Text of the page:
PETALING JAYA: Some private universities have started making changes to their courses and fees in the wake of the weakening ringgit.
The programmes were being restructured to lessen the financial burden faced by their students, some said.
Taylors University’s American degree transfer programme dean Dr Andy Nazarechuk said its twinning courses allowed students to do two years on campus here and two years abroad.
“This will be changed to three years here and one year abroad,” he said.
Taylors would also look into introducing more local courses by January, said Dr Nazarechuk.
A private university in Damansara plans to increase course fees starting next year.
“There will be changes come January,” said its representative, who declined to be named.
He reported that there was no significant drop in the number of students enrolling in its twinning courses, “but this could change after the fee restructuring is confirmed”.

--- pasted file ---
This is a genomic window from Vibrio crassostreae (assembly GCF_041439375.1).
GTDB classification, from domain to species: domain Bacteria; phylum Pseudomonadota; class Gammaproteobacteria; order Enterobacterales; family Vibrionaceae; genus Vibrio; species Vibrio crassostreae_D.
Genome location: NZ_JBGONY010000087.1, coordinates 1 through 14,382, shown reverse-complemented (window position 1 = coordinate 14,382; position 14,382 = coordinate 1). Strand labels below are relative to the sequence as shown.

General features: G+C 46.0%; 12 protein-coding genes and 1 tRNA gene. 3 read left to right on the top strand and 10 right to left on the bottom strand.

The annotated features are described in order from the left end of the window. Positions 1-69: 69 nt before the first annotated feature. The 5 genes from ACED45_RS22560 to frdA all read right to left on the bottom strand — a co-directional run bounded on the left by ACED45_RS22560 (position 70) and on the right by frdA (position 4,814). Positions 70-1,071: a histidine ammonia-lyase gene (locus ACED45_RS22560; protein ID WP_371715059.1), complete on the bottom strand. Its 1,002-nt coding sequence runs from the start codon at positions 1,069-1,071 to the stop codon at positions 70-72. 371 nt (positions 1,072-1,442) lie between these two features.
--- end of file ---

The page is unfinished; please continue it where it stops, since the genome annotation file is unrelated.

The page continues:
UCSI University’s international university collaboration centre manager Erniechitra Dzureen said the weakening ringgit might not deter parents from sending their children overseas.
“Malaysian parents are willing to spend whatever amount needed to give their children the education they want,” she said.
Dzureen said education in Australia costs almost twice as much as in the United Kingdom, but parents would still push for their children to go to Australia.
“This was when the exchange rate was better, and even then, they were willing to fork out RM150,000 to RM180,000 more for an Australian education,” she said.
However, she expects some UCSI students to look at completing their courses without going overseas, especially if the ringgit depreciates further.
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